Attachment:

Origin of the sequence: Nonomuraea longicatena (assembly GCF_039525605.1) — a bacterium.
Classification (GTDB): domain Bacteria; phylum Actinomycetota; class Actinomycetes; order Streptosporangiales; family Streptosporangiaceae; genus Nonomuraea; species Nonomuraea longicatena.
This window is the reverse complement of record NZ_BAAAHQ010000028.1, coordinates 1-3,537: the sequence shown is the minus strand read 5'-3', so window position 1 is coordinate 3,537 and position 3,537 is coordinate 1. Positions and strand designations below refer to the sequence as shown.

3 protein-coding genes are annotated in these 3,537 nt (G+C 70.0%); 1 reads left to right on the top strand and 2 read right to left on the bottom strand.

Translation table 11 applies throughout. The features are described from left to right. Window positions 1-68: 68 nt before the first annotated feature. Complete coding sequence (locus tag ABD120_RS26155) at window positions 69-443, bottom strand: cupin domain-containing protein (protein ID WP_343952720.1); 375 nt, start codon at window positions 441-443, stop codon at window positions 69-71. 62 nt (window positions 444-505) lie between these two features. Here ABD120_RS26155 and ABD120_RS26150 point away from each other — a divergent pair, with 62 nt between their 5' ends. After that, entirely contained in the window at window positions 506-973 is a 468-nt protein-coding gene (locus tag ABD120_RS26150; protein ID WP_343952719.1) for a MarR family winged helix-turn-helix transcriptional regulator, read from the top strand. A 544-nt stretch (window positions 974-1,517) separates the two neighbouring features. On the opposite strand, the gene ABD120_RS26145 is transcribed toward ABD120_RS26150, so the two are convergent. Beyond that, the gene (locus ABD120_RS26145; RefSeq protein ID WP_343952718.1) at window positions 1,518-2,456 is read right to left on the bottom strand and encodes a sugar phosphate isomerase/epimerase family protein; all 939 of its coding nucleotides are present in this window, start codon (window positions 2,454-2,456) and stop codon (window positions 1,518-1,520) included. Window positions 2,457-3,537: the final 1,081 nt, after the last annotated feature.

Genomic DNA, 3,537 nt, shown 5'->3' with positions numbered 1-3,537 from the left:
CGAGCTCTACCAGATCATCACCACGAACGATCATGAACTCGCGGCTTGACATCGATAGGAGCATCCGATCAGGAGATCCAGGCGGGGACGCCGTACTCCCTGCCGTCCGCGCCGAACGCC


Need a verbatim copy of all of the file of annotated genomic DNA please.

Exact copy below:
Origin of the sequence: Nonomuraea longicatena (assembly GCF_039525605.1) — a bacterium.
Classification (GTDB): domain Bacteria; phylum Actinomycetota; class Actinomycetes; order Streptosporangiales; family Streptosporangiaceae; genus Nonomuraea; species Nonomuraea longicatena.
This window is the reverse complement of record NZ_BAAAHQ010000028.1, coordinates 1-3,537: the sequence shown is the minus strand read 5'-3', so window position 1 is coordinate 3,537 and position 3,537 is coordinate 1. Positions and strand designations below refer to the sequence as shown.

3 protein-coding genes are annotated in these 3,537 nt (G+C 70.0%); 1 reads left to right on the top strand and 2 read right to left on the bottom strand.

Translation table 11 applies throughout. The features are described from left to right. Window positions 1-68: 68 nt before the first annotated feature. Complete coding sequence (locus tag ABD120_RS26155) at window positions 69-443, bottom strand: cupin domain-containing protein (protein ID WP_343952720.1); 375 nt, start codon at window positions 441-443, stop codon at window positions 69-71. 62 nt (window positions 444-505) lie between these two features. Here ABD120_RS26155 and ABD120_RS26150 point away from each other — a divergent pair, with 62 nt between their 5' ends. After that, entirely contained in the window at window positions 506-973 is a 468-nt protein-coding gene (locus tag ABD120_RS26150; protein ID WP_343952719.1) for a MarR family winged helix-turn-helix transcriptional regulator, read from the top strand. A 544-nt stretch (window positions 974-1,517) separates the two neighbouring features. On the opposite strand, the gene ABD120_RS26145 is transcribed toward ABD120_RS26150, so the two are convergent. Beyond that, the gene (locus ABD120_RS26145; RefSeq protein ID WP_343952718.1) at window positions 1,518-2,456 is read right to left on the bottom strand and encodes a sugar phosphate isomerase/epimerase family protein; all 939 of its coding nucleotides are present in this window, start codon (window positions 2,454-2,456) and stop codon (window positions 1,518-1,520) included. Window positions 2,457-3,537: the final 1,081 nt, after the last annotated feature.

Genomic DNA, 3,537 nt, shown 5'->3' with positions numbered 1-3,537 from the left:
CGAGCTCTACCAGATCATCACCACGAACGATCATGAACTCGCGGCTTGACATCGATAGGAGCATCCGATCAGGAGATCCAGGCGGGGACGCCGTACTCCCTGCCGTCCGCGCCGAACGCC